Kenner — Kenner Mayor Michael Yenni could learn the fate of his ambitious and expensive proposed remake of the city’s aesthetics Thursday after the Kenner City Council considers the proposal following a state review of the plan.
The council is scheduled to consider approving about $43 million in sales tax bonds Yenni wants to use the money to pay for a variety of beautification projects along some of Kenner’s major roads. He’s been pushing the plan for the past two months and has held public meetings to sell the proposal to the city’s residents and politicians. Kenner officials are seeking approval from the Louisiana State Bond Commission during the day on Thursday, and if successful, would ask for council authorization at the council’s Thursday night meeting.
Yenni said he’s not sure where the council stands on the debt plan or the proposed projects. Council members authorized Yenni to seek state approval, but several of them said they had not committed to the 10 projects Yenni has proposed. The majority of Yenni’s projects, which would cost about $29 million, would affect Loyola Drive and Williams Boulevard, and little work is planned for South Kenner. The mayor’s plan includes landscaping, streetscaping, new walkways and bicycle trails, according to plans presented by the city.
But Yenni said he proposed those particular projects because those are the ones the city needs and that residents want. The improvements were developed through resident surveys and council input, Yenni said. If Kenner is able to secure state or federal grants, other projects can be considered, but Yenni wants to move forward with what’s currently on the table.
“What I have posted is what I plan on doing,” Yenni said. “If I didn’t do what I presented, then I would be lying.”
Yenni’s debt proposal has received somewhat mixed reviews, with many residents calling it a smart move to reverse the city’s population decline, while other expressed concern about the level of debt the city is taking on. Yenni’s surrogates have argued that the rehabilitation is mandatory for Kenner to allow it to compete for new residents. The city’s population has been in a steady decline for years, and there are concerns that things will continue to get worse. Yenni has called that unacceptable for the city’s wellbeing.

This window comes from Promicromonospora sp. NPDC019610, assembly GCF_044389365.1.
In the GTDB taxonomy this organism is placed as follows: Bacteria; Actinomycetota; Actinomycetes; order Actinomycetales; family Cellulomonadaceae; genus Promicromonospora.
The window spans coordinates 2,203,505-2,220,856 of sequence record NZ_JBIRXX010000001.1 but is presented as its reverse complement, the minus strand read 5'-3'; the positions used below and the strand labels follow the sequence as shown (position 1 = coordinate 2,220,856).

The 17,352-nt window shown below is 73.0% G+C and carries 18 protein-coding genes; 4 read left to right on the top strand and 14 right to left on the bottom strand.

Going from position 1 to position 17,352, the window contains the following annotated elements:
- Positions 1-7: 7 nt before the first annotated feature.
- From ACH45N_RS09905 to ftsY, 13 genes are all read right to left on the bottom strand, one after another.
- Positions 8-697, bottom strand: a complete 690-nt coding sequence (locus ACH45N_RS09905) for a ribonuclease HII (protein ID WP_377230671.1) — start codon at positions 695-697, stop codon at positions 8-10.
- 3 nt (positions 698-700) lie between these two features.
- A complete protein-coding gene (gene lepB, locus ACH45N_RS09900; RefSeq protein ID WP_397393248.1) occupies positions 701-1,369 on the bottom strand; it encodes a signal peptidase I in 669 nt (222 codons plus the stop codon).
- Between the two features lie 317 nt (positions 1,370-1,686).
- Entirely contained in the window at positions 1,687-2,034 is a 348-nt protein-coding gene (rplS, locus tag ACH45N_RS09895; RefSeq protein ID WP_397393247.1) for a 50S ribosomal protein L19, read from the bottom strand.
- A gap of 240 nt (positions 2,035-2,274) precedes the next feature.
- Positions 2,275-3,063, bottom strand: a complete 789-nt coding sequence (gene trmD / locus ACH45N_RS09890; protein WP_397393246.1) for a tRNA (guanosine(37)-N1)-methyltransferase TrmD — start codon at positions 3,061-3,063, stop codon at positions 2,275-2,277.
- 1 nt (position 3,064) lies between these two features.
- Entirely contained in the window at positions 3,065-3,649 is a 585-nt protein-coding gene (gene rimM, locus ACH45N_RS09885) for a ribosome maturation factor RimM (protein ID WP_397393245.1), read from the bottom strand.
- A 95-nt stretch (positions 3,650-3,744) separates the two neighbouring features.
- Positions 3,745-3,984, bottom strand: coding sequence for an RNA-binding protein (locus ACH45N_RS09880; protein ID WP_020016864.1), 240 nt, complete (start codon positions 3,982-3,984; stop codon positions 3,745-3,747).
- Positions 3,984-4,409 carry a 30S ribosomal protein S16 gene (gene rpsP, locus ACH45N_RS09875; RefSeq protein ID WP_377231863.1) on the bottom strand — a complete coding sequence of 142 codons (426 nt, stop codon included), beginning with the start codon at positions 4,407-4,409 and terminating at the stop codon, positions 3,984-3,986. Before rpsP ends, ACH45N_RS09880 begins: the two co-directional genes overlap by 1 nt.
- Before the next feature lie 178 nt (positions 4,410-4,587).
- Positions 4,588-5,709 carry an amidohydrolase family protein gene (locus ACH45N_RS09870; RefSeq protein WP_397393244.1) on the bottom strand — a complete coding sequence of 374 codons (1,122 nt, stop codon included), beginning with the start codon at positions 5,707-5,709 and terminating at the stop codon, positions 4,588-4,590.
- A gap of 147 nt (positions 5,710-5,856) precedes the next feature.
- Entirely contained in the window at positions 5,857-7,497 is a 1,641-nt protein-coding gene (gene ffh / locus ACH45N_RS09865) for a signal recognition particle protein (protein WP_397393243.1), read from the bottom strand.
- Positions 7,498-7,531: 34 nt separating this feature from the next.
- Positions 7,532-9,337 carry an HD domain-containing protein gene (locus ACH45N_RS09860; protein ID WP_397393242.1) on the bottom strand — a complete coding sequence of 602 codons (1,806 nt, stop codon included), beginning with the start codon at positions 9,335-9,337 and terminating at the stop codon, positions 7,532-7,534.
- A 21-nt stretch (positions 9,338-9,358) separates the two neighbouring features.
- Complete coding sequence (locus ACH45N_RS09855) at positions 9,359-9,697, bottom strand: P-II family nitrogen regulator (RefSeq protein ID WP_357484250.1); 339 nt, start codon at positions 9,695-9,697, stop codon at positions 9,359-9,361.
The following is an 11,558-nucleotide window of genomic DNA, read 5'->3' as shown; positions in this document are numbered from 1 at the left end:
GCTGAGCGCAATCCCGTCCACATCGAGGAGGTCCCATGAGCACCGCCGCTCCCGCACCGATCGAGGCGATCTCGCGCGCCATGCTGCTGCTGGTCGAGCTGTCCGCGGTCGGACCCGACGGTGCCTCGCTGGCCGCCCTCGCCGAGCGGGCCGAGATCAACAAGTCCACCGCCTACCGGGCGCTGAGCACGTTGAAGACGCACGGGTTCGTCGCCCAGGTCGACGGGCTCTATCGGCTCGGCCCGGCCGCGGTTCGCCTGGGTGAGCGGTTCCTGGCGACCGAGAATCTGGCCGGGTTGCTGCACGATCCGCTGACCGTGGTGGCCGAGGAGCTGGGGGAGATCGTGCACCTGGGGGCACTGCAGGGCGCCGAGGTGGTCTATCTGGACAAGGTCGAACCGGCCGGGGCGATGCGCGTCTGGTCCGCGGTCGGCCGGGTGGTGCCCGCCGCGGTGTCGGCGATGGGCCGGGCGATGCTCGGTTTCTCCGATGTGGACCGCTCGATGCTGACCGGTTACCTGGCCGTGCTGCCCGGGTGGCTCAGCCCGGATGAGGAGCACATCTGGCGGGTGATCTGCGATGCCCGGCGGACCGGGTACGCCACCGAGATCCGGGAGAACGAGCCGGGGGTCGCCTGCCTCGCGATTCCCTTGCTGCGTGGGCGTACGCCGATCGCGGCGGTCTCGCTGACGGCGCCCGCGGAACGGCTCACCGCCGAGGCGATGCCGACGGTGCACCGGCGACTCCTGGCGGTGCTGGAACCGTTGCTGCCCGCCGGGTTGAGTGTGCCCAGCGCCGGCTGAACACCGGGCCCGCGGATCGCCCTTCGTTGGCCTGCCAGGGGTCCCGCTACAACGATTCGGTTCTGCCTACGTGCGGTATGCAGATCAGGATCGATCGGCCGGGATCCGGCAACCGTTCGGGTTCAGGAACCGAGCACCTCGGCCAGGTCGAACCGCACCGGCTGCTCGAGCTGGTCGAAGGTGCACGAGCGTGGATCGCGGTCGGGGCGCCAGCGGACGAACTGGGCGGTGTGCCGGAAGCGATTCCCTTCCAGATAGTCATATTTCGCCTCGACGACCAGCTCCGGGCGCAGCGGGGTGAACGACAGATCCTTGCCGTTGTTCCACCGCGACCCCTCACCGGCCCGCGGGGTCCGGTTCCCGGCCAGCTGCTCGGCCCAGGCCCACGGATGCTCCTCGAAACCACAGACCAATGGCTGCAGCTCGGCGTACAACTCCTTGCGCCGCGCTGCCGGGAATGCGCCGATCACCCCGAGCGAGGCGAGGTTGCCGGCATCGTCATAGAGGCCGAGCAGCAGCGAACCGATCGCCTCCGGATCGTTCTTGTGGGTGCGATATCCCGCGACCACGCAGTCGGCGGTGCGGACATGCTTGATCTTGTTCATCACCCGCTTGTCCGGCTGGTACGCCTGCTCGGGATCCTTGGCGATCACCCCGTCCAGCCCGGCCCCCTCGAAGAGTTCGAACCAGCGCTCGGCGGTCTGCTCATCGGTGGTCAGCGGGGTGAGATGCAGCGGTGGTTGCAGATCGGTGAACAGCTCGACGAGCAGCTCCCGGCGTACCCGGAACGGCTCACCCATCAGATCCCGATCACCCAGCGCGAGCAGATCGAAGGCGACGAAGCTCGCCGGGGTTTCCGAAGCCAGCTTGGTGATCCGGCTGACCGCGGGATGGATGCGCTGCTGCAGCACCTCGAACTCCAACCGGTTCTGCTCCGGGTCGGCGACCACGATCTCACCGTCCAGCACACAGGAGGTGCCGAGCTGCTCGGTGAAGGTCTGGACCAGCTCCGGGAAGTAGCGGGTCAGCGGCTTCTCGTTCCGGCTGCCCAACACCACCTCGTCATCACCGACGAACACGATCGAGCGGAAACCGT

“Then the city will have some serious problems,” the mayor said. “Something’s got to be done now.”
But in order to do the projects, Kenner would refinance existing bonds set to expire in five years and extend the debt for 15 years. Although the city’s annual debt payment wouldn’t increase, it would mean less flexibility for future projects. Kenner already borrowed about $60 million to do sewer improvements from the state. However, Yenni said that even with the new debt, the city’s per-capita debt ratio still would be extremely low.
When Yenni asked for the initial council approval, Councilmen Gregory Carroll and Joe Stagni asked for the council to delay that approval until they could discuss the plan with their constituents. The council refused, but Yenni has put on several town hall meetings to bring the plans to residents.
Yenni said he thinks the public is well aware of what he wants to do, and while he doesn’t know the council’s plans, he hopes they are ready to move forward. He said no council members have contacted him to discuss the plan further since he began making presentations.
“I expected it to go down 7-0 the last time,” said Yenni, noting that if the council approves the debt, he should have the funding in place by June. “I hope they pass it.”
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